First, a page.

And they do (skip to the last paragraph if you wish to see the film!). Gregoria realizes who stands before her: the woman who precipitated her husband’s defeat and probable death, and her own reported rape. What follows is almost archetypally Filipino -- our baser passions (fear, anger, hate) prove all-consuming but so do our higher ones (love, forgiveness), and we act accordingly. Later when Simoun (who in the latter half of the film seems to assume the role of Caliban-sorcerer, crippled and forced into self-reflection) raises the topic of his many sins, Isagani is less forgiving; he admits his anger against Simoun can’t be easily swayed. Then Simoun tells a story, of a blind girl once taught by Isagani to recite Rizal’s last poem, and moved by the memory starts reciting the poem itself.

It’s a lovely moment; Pascual recites with fervor in the original Spanish (strange that critics are more forgiving of spoken poetry in, say, Pedro Costa’s films). Then -- and this may have been lost on folks who had to rely on English subtitles -- Isagani continues the poem in Filipino. He has, in effect, used his skill in the language to translate the poem from the colonialist’s tongue to the colonized -- brought the poem home to the people it was meant for. After a while, Simoun continues and finishes the poem in Spanish.

This I submit is a failure in translation, an unintended omission of a dramatic high point in the film (a high point that, incidentally, redeems the above mentioned “hoary discussion”). In the midst of the Katipunan’s defeat, while Gregoria searches futilely for her husband, the Colorum wait for Rizal’s return and the country waits for Bernardo Carpio’s rise, the single most unambiguously hopeful act in the film is a man teaching a blind young girl a poem -- a poem that she will pass on to her children, they to their children, and so on, while the others listening (presumably this is not the girl’s first performance) will remember and pass on in turn to their children, and so forth. Differences (between Isagani and Simoun, between Gregorio and Cesaria, between Simoun and the Kapitan Heneral) are not so much set aside or forgotten or even forgiven as they are rendered in their proper perspective: that in the vaster scheme of things, in a country where little lasts beyond a decade -- not houses (often built of wood) nor buildings (often neglected to the point of crumbling) nor modern dictatorships (21 years, at most) -- art lasts. Art endures. Art is possibly the country’s best and most cost-effective chance at immortality.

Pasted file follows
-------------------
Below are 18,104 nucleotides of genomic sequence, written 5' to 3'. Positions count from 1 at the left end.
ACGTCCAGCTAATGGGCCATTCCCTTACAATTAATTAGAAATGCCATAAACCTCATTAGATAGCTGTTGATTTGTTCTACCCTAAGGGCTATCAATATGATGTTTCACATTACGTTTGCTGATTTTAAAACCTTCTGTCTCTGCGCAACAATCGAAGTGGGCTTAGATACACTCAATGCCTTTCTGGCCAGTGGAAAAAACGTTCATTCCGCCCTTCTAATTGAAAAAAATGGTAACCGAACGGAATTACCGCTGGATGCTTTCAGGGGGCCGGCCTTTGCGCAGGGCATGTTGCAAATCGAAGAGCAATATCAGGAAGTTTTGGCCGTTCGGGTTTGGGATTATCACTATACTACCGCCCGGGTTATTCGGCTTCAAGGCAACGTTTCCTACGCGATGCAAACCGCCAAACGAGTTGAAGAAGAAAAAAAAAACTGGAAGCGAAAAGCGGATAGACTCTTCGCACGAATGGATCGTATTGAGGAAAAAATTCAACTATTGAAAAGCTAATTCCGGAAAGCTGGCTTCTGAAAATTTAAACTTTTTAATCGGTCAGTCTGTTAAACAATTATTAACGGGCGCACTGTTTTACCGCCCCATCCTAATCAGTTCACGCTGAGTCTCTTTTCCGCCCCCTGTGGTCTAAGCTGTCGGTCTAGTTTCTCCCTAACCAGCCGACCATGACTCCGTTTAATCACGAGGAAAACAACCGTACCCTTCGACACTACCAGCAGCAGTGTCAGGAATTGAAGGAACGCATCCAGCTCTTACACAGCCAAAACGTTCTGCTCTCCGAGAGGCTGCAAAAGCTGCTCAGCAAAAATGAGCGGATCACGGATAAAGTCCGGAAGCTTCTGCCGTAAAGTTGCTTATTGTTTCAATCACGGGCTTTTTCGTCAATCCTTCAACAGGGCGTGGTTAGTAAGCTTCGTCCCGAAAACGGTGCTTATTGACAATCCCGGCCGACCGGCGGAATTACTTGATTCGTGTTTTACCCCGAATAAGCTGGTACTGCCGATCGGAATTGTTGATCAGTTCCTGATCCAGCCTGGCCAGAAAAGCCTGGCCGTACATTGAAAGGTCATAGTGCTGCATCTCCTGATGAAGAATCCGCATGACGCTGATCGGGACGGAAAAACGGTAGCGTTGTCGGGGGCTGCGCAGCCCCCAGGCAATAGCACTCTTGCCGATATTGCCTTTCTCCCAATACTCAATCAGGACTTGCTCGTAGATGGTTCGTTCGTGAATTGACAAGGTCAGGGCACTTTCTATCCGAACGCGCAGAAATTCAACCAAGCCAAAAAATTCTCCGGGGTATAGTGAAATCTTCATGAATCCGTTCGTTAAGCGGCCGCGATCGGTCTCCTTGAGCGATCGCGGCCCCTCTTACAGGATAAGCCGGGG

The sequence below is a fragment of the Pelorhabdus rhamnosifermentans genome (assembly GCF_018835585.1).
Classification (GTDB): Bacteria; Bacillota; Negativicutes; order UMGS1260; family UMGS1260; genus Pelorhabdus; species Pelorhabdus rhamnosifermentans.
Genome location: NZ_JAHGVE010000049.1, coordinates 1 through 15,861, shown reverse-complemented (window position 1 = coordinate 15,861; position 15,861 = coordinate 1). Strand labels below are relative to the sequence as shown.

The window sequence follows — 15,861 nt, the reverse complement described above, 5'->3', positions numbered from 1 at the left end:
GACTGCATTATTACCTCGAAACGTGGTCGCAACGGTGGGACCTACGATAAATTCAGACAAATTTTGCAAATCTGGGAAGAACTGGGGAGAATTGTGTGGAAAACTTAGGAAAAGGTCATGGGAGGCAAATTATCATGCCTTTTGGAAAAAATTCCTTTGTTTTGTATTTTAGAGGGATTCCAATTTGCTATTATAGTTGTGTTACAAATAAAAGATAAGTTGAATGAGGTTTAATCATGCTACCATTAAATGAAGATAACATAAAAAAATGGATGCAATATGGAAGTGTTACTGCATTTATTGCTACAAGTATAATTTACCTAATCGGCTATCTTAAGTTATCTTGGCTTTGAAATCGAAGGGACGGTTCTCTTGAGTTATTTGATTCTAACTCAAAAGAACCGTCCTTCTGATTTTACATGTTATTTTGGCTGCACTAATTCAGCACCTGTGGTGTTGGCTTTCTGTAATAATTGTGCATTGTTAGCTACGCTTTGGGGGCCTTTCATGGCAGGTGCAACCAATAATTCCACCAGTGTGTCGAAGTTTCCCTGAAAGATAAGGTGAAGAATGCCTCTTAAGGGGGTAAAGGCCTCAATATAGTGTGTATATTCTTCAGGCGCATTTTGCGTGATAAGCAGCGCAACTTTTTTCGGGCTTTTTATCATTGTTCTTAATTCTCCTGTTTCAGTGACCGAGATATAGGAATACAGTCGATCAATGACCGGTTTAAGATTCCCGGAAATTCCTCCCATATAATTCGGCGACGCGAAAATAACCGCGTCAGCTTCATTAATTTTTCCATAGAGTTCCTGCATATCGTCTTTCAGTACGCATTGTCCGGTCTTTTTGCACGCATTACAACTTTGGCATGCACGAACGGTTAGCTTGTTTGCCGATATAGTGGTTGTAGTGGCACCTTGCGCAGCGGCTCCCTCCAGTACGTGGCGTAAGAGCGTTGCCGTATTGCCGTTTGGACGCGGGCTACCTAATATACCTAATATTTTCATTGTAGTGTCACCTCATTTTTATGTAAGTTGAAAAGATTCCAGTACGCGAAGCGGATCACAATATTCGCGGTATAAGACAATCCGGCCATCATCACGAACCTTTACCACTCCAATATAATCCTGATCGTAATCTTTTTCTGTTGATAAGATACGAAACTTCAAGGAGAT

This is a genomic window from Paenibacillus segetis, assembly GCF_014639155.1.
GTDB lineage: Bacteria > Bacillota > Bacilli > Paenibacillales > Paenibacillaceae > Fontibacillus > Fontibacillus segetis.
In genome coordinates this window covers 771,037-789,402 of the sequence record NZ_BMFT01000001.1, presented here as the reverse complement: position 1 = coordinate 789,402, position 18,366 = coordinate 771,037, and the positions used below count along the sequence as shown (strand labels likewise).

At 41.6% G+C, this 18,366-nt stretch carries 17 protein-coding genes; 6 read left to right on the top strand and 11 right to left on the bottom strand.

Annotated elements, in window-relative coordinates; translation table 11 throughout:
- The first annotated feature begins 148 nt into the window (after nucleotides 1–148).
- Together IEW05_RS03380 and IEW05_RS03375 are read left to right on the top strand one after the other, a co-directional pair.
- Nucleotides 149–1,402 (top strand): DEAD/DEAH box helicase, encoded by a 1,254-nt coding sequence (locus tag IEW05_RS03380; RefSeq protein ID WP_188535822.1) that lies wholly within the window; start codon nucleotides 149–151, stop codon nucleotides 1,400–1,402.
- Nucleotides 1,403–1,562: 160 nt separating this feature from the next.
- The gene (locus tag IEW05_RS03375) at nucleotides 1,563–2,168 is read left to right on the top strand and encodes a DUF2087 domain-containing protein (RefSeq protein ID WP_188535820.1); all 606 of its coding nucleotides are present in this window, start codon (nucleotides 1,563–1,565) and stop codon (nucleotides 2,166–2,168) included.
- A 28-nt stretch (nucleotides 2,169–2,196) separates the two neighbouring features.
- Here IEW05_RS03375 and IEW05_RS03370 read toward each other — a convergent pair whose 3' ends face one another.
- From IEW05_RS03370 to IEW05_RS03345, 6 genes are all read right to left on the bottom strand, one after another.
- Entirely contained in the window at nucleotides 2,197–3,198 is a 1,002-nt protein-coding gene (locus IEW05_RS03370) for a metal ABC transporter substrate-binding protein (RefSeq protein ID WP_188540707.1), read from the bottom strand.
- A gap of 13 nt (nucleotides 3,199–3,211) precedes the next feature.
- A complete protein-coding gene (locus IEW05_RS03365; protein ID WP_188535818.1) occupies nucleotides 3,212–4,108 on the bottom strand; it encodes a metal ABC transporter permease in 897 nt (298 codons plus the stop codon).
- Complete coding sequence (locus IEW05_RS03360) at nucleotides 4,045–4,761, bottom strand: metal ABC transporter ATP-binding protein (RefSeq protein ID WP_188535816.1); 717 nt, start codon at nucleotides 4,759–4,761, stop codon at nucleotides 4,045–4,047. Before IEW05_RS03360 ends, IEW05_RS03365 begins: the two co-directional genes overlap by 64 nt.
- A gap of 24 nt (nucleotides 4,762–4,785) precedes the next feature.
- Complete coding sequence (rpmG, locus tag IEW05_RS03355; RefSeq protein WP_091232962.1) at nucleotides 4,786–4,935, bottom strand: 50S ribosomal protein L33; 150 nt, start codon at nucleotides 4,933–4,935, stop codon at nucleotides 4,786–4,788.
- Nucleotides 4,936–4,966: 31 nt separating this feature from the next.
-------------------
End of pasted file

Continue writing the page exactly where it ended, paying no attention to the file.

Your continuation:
Ah no -- no. Hele sa Hiwagang Hapis is a gorgeous film that traces the outlines of the Philippine character, flaws and virtues and all, from the ferment of its end-of-the-century rebellion through its 400 years of colonial past down to its ancient pagan roots. If every foreign critic hated it for its many flawed details (forgot to mention, some of the Spanish dialog sounded stilted), its dialog-heavy dramaturgy, its (ultimately irrelevant) length, none of that matters. The film was made for us Filipinos, to fill our hunger for poetry and narrative and magic, to give us back a sense of our storied past, and give us back our mythical and historical dead.